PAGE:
While I had the black paint out, I also painted the interior of the mask, using a large paintbrush and lots of water to thin the paint. I don’t need to make the interior surface look perfectly solid black; I just want it to be nice and dark, and I don’t care if the paint is a little thin or uneven.

Axeman paper mache skull mask - white acrylic paint

I let all the black paint set for a few hours. I then used white acrylic and a damp sponge to cover over all the black, creating a nice textured effect (above left). I painted the teeth with the same white paint so I could see the range from the gray texture to solid white; this serves as a guide for when I’m painting the rest of the white highlights (above right). The difference is subtle in these pics, but I used the same white acrylic and a big foam brush to do a sort of drybrush effect over the whole mask, in order to bring out highlights on all the big raised areas — particularly the eyebrow ridges, the nose ridge, the cheekbones, the teeth, etc. The end result is a good range of very dark shadows to very bright solid white highlights.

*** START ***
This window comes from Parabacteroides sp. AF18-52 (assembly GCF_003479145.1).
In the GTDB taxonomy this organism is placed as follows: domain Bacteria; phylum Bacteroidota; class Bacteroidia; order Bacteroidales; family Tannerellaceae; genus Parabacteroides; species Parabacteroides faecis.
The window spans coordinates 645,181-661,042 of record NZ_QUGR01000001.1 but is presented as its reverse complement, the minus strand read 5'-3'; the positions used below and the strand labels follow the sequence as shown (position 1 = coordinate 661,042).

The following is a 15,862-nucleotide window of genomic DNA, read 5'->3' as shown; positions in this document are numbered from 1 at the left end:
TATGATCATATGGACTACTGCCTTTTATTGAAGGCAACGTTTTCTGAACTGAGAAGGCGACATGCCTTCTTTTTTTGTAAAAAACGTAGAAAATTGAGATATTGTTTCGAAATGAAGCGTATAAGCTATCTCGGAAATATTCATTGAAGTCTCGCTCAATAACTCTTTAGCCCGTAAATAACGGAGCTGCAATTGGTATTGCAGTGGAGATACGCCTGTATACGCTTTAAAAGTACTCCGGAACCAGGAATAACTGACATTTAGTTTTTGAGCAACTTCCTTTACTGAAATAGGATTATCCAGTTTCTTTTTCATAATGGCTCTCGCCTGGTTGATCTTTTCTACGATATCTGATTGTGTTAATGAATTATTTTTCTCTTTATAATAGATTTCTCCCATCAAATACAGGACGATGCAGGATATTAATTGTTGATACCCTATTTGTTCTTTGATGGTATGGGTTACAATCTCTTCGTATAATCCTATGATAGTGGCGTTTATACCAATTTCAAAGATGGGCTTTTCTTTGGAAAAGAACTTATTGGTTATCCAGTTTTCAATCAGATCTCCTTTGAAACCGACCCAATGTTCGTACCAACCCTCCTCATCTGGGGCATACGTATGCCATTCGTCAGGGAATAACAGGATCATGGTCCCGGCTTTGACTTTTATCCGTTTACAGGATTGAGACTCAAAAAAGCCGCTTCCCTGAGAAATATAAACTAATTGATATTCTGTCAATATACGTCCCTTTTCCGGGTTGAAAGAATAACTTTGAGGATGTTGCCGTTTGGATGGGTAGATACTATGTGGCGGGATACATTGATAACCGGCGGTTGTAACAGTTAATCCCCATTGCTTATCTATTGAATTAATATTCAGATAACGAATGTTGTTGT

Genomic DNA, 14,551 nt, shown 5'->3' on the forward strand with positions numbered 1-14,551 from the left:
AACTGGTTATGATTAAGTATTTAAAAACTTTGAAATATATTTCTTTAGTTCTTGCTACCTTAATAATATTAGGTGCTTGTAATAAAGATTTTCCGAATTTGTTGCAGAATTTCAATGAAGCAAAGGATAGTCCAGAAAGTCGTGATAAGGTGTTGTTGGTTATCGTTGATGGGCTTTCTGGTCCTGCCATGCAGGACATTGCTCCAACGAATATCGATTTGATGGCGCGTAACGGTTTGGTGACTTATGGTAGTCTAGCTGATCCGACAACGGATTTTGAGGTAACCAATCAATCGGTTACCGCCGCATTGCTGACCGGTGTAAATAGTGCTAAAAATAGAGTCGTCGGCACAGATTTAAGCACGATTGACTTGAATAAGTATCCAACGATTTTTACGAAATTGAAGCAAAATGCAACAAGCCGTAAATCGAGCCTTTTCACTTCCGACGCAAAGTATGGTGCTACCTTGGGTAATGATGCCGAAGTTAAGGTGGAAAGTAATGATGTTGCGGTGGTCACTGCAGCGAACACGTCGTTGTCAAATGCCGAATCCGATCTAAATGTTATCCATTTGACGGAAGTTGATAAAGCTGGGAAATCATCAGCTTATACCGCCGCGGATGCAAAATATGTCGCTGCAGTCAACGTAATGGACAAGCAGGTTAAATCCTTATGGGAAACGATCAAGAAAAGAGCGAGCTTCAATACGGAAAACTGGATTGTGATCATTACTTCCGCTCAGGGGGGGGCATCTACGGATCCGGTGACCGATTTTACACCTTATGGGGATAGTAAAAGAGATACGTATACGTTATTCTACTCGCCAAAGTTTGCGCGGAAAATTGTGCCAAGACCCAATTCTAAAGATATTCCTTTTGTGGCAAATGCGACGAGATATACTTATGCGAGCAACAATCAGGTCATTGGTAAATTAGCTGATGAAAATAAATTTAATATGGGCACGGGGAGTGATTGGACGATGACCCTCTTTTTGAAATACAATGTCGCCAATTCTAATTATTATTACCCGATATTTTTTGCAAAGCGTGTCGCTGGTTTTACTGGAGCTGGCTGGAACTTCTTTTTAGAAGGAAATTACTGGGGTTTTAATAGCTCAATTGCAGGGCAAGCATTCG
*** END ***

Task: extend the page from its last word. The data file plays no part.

Axeman paper mache skull mask - paint job finished

Axeman paper mache skull mask - with mustache added

One last thing I always do is use a small stiff brush and the tiniest amount of black acrylic paint to create shadows in between the teeth. I basically dab the brush in the paint, then brush off as much as possible onto a piece of paper until the brush is practically dry, and then rub the brush between the teeth to sort of scrub the tiniest amount of paint in there. It’s more like you’re rubbing dirt into the cracks rather than actually painting in them. It’s better to start with too little here, and add more as needed. You can add but you can’t subtract!

Finally, a couple weekends before Mardi Gras the temperature rose up above freezing and I was able to finish the paint job with a coating of matte spray. The various paints I use have various levels of shiny-ness, and I’m always happy to see how the matte spray removes pretty much all the shiny-ness and makes all the different surfaces look unified.

I let the mask air out outside for a day so the chemical odor of the matte spray could go away before continuing on to the next steps.

Installing the screen

I install pieces of screen in the eyes/nose/mouth of all my big masks; years ago I bought a roll of screen door material at the hardware store, and it’s gone into almost all of my masks.

For this mask I’m only looking out of the mouth; the holes for eyes and nose are higher up than where my eyes are, but I still wanted to cut them out and put screen in them so they visually match the mouth. For the eyes and nose I simply cut out the pieces of screen I needed and attached them inside the mask with a hot glue gun; two layers of screen for each opening.